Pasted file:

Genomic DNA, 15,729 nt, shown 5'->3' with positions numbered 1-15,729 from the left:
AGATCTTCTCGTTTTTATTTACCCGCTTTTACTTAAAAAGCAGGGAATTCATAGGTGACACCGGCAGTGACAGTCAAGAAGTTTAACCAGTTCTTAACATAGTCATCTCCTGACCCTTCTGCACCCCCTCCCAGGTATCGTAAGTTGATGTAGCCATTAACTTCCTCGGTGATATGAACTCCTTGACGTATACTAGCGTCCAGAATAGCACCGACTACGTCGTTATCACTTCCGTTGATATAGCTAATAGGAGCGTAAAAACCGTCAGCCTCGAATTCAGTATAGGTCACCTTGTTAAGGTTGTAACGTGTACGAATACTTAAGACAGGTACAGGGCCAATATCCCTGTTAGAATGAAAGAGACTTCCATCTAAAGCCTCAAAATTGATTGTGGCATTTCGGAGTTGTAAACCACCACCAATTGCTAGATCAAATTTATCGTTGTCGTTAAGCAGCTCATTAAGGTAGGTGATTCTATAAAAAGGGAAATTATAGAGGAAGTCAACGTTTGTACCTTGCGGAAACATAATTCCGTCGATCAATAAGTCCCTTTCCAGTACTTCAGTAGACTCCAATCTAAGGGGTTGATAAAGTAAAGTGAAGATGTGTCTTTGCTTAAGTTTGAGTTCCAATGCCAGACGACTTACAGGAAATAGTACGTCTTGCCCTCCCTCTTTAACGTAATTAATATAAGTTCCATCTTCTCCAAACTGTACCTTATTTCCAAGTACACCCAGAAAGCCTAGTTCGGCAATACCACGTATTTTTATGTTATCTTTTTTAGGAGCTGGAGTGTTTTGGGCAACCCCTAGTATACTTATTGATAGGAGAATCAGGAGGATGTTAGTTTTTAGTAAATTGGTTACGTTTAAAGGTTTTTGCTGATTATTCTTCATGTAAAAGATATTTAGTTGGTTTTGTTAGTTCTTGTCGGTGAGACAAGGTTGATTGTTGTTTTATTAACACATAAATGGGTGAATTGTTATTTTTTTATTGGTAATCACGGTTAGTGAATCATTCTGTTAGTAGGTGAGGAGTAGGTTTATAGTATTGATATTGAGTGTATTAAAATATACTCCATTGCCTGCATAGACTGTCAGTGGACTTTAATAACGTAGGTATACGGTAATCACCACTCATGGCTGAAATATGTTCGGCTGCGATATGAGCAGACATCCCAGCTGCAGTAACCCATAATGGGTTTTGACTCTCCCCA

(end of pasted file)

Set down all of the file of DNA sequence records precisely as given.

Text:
Genomic DNA, 15,729 nt, shown 5'->3' with positions numbered 1-15,729 from the left:
AGATCTTCTCGTTTTTATTTACCCGCTTTTACTTAAAAAGCAGGGAATTCATAGGTGACACCGGCAGTGACAGTCAAGAAGTTTAACCAGTTCTTAACATAGTCATCTCCTGACCCTTCTGCACCCCCTCCCAGGTATCGTAAGTTGATGTAGCCATTAACTTCCTCGGTGATATGAACTCCTTGACGTATACTAGCGTCCAGAATAGCACCGACTACGTCGTTATCACTTCCGTTGATATAGCTAATAGGAGCGTAAAAACCGTCAGCCTCGAATTCAGTATAGGTCACCTTGTTAAGGTTGTAACGTGTACGAATACTTAAGACAGGTACAGGGCCAATATCCCTGTTAGAATGAAAGAGACTTCCATCTAAAGCCTCAAAATTGATTGTGGCATTTCGGAGTTGTAAACCACCACCAATTGCTAGATCAAATTTATCGTTGTCGTTAAGCAGCTCATTAAGGTAGGTGATTCTATAAAAAGGGAAATTATAGAGGAAGTCAACGTTTGTACCTTGCGGAAACATAATTCCGTCGATCAATAAGTCCCTTTCCAGTACTTCAGTAGACTCCAATCTAAGGGGTTGATAAAGTAAAGTGAAGATGTGTCTTTGCTTAAGTTTGAGTTCCAATGCCAGACGACTTACAGGAAATAGTACGTCTTGCCCTCCCTCTTTAACGTAATTAATATAAGTTCCATCTTCTCCAAACTGTACCTTATTTCCAAGTACACCCAGAAAGCCTAGTTCGGCAATACCACGTATTTTTATGTTATCTTTTTTAGGAGCTGGAGTGTTTTGGGCAACCCCTAGTATACTTATTGATAGGAGAATCAGGAGGATGTTAGTTTTTAGTAAATTGGTTACGTTTAAAGGTTTTTGCTGATTATTCTTCATGTAAAAGATATTTAGTTGGTTTTGTTAGTTCTTGTCGGTGAGACAAGGTTGATTGTTGTTTTATTAACACATAAATGGGTGAATTGTTATTTTTTTATTGGTAATCACGGTTAGTGAATCATTCTGTTAGTAGGTGAGGAGTAGGTTTATAGTATTGATATTGAGTGTATTAAAATATACTCCATTGCCTGCATAGACTGTCAGTGGACTTTAATAACGTAGGTATACGGTAATCACCACTCATGGCTGAAATATGTTCGGCTGCGATATGAGCAGACATCCCAGCTGCAGTAACCCATAATGGGTTTTGACTCTCCCCA